Sennheiser’s HD 800 series is ever-expanding. It began with the original HD 800 almost a decade ago. That model is still on sale, but a few years ago, the company launched an HD 800 S model with a more subtle and softer top-end, in part seen as addressing concerns of many prospective HD 800 owners. But then came the HD 820.
The HD 820 is the closed-back variant of the HD 800 Series. High-end, closed-back circumaural dynamic headphones are relatively rare, primarily because they are very difficult to manufacture without sacrificing performance in the process. Sennheiser decided to it was worth the effort, however, and the HD 820 was born.
Closed-back dynamic headphones are extremely popular in the professional world. Studios, field recordists, video production, and electronic news gathering teams use them exclusively to monitor sound, because any kind of open-backed design would leak sound into the recording itself. Nevertheless, this creates its own price ceiling (Sennheiser’s own HD 25 series are a popular choice among the field recorder and video production set, because they are small, light, rugged... and cost about one-eighth the price of a pair of HD 820’s).
Sennheiser set itself a bold challenge; to make a headphone as good as the HD 800/800 S, in a closed back design. That meant using the ring-radiator drive unit developed for those models, and that posed a real problem for the company; it’s one of the most uncoloured transducers in audio because it is so open. If you look to the ear-cup of an HD 800 or HD 800 S, it’s effectively an open basket to hold the drive unit. That means the HD 800 and HD 800 S leak sound like a very leaky thing that just got used for target practice by six guys with shotguns.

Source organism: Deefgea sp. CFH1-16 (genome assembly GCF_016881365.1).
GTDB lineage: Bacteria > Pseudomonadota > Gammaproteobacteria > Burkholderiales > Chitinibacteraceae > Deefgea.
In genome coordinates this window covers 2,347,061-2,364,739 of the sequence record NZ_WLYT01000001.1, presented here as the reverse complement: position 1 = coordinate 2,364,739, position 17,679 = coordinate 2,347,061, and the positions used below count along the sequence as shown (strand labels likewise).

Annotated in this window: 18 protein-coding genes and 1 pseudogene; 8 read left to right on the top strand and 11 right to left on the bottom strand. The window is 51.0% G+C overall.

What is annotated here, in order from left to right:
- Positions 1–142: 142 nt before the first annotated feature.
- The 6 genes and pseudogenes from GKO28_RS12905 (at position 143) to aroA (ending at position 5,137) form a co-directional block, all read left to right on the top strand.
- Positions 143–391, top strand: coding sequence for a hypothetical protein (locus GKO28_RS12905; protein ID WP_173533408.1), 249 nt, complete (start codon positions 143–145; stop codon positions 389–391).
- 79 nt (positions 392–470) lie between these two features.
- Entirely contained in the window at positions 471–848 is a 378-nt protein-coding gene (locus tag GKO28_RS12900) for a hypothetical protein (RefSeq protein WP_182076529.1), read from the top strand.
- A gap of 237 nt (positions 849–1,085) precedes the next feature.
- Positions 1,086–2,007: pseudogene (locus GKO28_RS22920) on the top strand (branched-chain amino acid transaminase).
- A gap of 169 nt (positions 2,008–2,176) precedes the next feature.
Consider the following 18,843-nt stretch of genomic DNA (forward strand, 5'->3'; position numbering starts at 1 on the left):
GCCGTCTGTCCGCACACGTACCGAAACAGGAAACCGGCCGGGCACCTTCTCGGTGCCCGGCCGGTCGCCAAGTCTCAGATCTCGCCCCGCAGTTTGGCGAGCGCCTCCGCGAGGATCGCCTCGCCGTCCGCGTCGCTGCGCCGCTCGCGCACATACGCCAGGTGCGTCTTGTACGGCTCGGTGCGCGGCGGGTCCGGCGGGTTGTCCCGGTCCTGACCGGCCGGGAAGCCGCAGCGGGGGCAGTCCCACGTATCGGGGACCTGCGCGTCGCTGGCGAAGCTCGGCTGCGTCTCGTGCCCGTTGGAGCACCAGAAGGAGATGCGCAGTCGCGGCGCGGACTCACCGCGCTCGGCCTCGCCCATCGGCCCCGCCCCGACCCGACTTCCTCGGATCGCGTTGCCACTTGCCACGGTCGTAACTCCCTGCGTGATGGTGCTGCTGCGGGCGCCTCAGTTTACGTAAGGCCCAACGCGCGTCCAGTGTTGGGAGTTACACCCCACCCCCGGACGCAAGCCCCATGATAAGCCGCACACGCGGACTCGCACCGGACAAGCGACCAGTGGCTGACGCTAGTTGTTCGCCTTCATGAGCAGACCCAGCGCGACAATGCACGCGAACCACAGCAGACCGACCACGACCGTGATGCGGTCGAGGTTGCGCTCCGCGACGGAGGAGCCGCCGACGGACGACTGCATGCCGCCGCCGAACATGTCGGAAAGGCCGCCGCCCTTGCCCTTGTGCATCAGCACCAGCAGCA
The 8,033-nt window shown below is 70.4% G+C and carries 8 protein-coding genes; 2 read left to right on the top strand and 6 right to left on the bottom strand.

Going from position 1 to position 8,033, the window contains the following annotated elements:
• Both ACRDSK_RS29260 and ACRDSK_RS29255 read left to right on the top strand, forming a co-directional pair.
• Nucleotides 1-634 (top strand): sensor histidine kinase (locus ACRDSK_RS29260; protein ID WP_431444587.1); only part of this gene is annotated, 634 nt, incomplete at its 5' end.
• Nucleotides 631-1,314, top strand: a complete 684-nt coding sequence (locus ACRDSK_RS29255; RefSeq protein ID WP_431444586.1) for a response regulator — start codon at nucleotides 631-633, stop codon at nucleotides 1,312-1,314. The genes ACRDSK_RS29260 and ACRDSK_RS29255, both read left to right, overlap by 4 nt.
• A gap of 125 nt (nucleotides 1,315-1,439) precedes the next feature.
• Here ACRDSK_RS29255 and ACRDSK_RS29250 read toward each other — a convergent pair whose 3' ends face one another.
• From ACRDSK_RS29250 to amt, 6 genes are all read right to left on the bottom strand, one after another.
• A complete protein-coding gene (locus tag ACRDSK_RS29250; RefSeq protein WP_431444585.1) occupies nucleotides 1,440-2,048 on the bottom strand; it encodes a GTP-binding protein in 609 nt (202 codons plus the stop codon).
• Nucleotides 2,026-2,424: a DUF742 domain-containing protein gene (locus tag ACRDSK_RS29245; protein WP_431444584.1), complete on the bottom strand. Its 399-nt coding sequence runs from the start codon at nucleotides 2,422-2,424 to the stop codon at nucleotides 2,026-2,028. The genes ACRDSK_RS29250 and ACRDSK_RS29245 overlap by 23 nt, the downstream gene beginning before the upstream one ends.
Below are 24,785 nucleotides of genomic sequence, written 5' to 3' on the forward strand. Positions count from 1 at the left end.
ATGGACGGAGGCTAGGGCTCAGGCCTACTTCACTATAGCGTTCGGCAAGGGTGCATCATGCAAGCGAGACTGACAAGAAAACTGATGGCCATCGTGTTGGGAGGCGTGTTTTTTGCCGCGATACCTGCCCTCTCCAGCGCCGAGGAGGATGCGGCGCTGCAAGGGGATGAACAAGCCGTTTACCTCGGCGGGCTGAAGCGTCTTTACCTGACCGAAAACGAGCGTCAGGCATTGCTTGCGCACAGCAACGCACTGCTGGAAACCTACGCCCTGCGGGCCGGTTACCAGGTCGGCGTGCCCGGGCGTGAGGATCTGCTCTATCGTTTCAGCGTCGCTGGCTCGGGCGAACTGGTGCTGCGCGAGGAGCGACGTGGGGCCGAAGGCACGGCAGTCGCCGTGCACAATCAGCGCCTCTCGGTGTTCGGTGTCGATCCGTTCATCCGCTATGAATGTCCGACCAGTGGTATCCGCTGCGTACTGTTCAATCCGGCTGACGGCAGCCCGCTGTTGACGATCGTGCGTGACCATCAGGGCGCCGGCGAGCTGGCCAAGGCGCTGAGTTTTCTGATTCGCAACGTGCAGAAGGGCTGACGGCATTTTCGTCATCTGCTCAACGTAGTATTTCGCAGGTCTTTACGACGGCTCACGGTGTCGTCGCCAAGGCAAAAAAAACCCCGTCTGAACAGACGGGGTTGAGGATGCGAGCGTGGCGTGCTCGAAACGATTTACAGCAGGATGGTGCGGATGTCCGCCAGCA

Sennheiser’s answer: glass. The HD 820 has a concave glass cover on either earcup encasing the main part of the diaphragm, so no back radiation can spill out into the real world. Perhaps surprisingly, glass is the main way of stopping the leak of the HD 800 and HD 800 S. Equally surprisingly... it works!
Of course, changing the system from open to closed back does require some extensive redesign and testing, if for no other reason than the addition of a piece of glass to seal the case completely changes the pressure loading of the diaphragm (the older models expect to see a free space rear excursion, and by simply covering that diaphragm with your hand, you can hear how the pressure changes from you cupping the driver alters the sound. That means quite extensive changes to the internal layout, although the exact nature of the changes is not disclosed by Sennheiser.